Rush 2: Extreme Racing USA
Rush 2: Extreme Racing USA
Forget traditional racing games and kiss goodbye to the laws of physics, because Hush 2 has arrived!
The prequel to Rush 2, San Francisco Rush, met with a great deal of derision from many people when it first reached the N64 because of its dated graphics, sluggish controls and fairly dull-looking cars. However, those N64 gamers who actually put in a bit of effort and played the game for more than ten minutes soon realised that San Francisco Rush had one very important thing going for it - it was damn good fun!
Quite what it was about the first game that made it so enjoyable isn't easy to pin down. It was possibly a combination of the huge gravity-defying jumps, the massive amount of freedom as to where you could drive and the sheer addictiveness of tracking down and trying to collect the numerous keys scattered around each track. Rush 2 takes the positive elements of SF Rush and builds on them while at the same time eradicating many of the negative elements of the original. Er... apart from the graphics.
This books Familiar...
For despite early promises, Rush 2 is -graphically, at least - almost indistinguishable from its predecessor. You could point out the shiny new cars, polished to within an inch of their lives and so reflective that clouds are actually mirrored in the bodywork.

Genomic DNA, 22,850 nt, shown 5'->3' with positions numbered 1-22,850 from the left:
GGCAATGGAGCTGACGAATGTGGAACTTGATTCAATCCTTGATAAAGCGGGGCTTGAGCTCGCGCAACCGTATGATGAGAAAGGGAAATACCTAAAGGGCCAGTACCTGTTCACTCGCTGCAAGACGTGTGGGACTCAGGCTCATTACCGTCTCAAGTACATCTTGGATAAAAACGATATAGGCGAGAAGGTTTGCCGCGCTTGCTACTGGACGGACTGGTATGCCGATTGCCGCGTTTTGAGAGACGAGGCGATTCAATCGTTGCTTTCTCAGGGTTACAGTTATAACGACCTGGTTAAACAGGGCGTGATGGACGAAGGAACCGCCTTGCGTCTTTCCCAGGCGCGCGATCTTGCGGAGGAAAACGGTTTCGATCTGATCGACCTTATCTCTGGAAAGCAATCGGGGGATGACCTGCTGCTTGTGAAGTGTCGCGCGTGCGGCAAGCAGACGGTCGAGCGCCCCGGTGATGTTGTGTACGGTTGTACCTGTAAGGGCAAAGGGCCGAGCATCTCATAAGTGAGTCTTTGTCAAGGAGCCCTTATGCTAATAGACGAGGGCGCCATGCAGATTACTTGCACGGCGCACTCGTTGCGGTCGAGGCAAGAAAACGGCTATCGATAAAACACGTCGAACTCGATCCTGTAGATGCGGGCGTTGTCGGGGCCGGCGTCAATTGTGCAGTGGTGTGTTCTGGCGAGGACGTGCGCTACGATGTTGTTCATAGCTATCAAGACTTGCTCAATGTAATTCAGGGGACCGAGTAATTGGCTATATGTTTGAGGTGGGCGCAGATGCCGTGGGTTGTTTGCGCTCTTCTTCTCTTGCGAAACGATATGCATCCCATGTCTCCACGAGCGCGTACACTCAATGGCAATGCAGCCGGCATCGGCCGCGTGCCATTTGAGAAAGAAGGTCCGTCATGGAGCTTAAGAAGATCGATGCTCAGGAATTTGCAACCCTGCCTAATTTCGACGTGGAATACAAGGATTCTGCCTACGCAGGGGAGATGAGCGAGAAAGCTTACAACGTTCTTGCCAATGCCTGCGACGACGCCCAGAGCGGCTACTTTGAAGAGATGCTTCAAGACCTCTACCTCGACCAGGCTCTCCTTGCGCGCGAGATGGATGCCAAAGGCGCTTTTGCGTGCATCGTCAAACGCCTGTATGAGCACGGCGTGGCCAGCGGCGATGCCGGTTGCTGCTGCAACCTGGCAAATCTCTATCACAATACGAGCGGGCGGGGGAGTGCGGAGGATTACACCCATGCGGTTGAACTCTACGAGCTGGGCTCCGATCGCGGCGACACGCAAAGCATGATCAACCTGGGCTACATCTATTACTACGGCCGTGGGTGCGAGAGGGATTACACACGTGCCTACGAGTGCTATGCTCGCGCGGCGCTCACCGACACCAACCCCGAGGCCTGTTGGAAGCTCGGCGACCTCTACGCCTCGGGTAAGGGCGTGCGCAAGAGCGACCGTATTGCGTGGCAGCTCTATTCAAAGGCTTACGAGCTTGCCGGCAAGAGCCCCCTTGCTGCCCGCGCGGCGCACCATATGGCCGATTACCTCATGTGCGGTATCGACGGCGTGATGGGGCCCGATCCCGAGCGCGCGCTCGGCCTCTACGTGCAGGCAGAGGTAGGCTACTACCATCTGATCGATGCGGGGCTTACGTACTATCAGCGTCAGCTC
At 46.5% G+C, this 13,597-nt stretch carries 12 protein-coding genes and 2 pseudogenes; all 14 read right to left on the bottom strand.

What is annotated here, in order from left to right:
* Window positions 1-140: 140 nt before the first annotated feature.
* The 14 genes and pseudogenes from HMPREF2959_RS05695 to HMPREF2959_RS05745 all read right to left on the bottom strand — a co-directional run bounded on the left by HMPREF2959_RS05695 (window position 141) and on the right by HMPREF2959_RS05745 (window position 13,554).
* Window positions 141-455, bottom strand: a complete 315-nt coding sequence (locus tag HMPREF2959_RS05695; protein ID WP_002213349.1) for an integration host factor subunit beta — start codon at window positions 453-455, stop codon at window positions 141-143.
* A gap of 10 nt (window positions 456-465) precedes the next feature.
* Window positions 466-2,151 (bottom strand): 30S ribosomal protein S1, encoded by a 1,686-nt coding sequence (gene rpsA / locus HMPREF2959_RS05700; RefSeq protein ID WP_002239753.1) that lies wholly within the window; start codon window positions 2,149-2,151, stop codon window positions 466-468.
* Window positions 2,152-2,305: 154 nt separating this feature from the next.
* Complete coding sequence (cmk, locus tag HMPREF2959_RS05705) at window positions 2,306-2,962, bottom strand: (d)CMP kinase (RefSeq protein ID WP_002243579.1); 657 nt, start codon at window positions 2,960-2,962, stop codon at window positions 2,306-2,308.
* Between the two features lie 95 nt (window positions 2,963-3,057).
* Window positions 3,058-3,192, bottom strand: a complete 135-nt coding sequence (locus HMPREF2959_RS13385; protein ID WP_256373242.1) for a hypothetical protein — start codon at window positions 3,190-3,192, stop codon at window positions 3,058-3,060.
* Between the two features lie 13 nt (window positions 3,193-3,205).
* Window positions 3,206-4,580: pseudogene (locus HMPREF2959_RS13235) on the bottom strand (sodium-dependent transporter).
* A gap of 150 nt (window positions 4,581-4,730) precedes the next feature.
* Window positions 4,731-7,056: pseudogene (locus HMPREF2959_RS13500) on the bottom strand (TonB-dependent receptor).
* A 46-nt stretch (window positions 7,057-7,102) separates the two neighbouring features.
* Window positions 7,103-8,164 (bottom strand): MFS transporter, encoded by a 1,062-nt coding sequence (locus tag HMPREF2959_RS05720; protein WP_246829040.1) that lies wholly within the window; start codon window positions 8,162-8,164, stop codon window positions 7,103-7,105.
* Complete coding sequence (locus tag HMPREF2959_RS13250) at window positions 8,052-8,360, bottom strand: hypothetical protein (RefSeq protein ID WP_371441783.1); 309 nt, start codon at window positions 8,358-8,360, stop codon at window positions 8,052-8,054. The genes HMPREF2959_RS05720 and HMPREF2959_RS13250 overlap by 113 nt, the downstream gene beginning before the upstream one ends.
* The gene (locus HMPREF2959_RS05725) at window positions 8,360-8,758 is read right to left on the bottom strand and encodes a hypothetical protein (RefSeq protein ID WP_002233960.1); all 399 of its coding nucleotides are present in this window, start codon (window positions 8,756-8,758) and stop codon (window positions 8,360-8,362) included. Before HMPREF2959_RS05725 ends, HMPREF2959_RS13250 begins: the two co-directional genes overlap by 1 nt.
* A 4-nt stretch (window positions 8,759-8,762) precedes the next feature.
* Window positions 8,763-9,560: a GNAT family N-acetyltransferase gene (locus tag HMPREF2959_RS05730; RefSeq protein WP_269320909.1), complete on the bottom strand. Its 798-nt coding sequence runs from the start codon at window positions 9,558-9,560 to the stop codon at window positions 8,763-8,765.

But shiny chrome exteriors not withstanding, not much else has changed aesthetically. The cars still look like escapees from a late Eighties coinop with wheels that from behind - which after all is where you most often view them - look like non-moving charcoal briquettes. The game also has a habit of dipping through walls, buildings and cars if you do something unexpected, which is surprising considering that you're supposed to be able to drive pretty much where you want. You'd think the game engine could handle it However, graphics were not what made the first game good, and it has to be said that they're not what counts this time around either. Oh sure, there's bound to be some reality-obsessed techies whingeing about the unrealistic physics, or the lack of proper textures on the cars, but they can spend their lives plugged into Gran Turismo on the PlayStation or salivating over the technically excellent but hard-to-get-into F-1 Grand Prix on the N64 and stay out of our way!
Mоrе Jumps Than A Soho Brothel!
If you're not fussed about physics and are looking for a crazy, non-stop intensely enjoyable racing game with the nuttiest jumps around, then cast your eyes over Rush 2.
SF Rush had seven tracks, all of which were set in fictional cities apart from the seventh secret Alcatraz track. Rush 2 offers you seven enormous courses which take you through fairly accurately re-created versions of well-known US cities, and also throws in three fictional but downright hairy tracks of its own.
Although the game has just ten tracks, all of them can be raced mirrored and/or reversed, making a total of 40 different tracks in all! Curiously, there Is also an option to odd fogging to the game, which seems unusual as the viewing distance in the game is actually very good. The question has to be why would anyone want to add fogging to an N64 game?